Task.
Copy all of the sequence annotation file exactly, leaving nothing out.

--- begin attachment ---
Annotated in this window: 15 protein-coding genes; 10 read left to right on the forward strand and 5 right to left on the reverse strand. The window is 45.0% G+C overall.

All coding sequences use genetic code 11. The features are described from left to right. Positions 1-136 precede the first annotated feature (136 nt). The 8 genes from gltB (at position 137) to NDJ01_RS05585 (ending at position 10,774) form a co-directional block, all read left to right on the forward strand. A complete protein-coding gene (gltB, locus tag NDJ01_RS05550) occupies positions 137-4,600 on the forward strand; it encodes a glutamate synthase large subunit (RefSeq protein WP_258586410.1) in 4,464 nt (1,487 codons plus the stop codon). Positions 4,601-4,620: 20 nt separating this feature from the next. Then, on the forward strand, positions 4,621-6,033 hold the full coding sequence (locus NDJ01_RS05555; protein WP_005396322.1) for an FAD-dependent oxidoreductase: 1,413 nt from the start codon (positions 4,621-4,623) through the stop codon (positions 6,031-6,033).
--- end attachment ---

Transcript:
Annotated in this window: 15 protein-coding genes; 10 read left to right on the forward strand and 5 right to left on the reverse strand. The window is 45.0% G+C overall.

All coding sequences use genetic code 11. The features are described from left to right. Positions 1-136 precede the first annotated feature (136 nt). The 8 genes from gltB (at position 137) to NDJ01_RS05585 (ending at position 10,774) form a co-directional block, all read left to right on the forward strand. A complete protein-coding gene (gltB, locus tag NDJ01_RS05550) occupies positions 137-4,600 on the forward strand; it encodes a glutamate synthase large subunit (RefSeq protein WP_258586410.1) in 4,464 nt (1,487 codons plus the stop codon). Positions 4,601-4,620: 20 nt separating this feature from the next. Then, on the forward strand, positions 4,621-6,033 hold the full coding sequence (locus NDJ01_RS05555; protein WP_005396322.1) for an FAD-dependent oxidoreductase: 1,413 nt from the start codon (positions 4,621-4,623) through the stop codon (positions 6,031-6,033).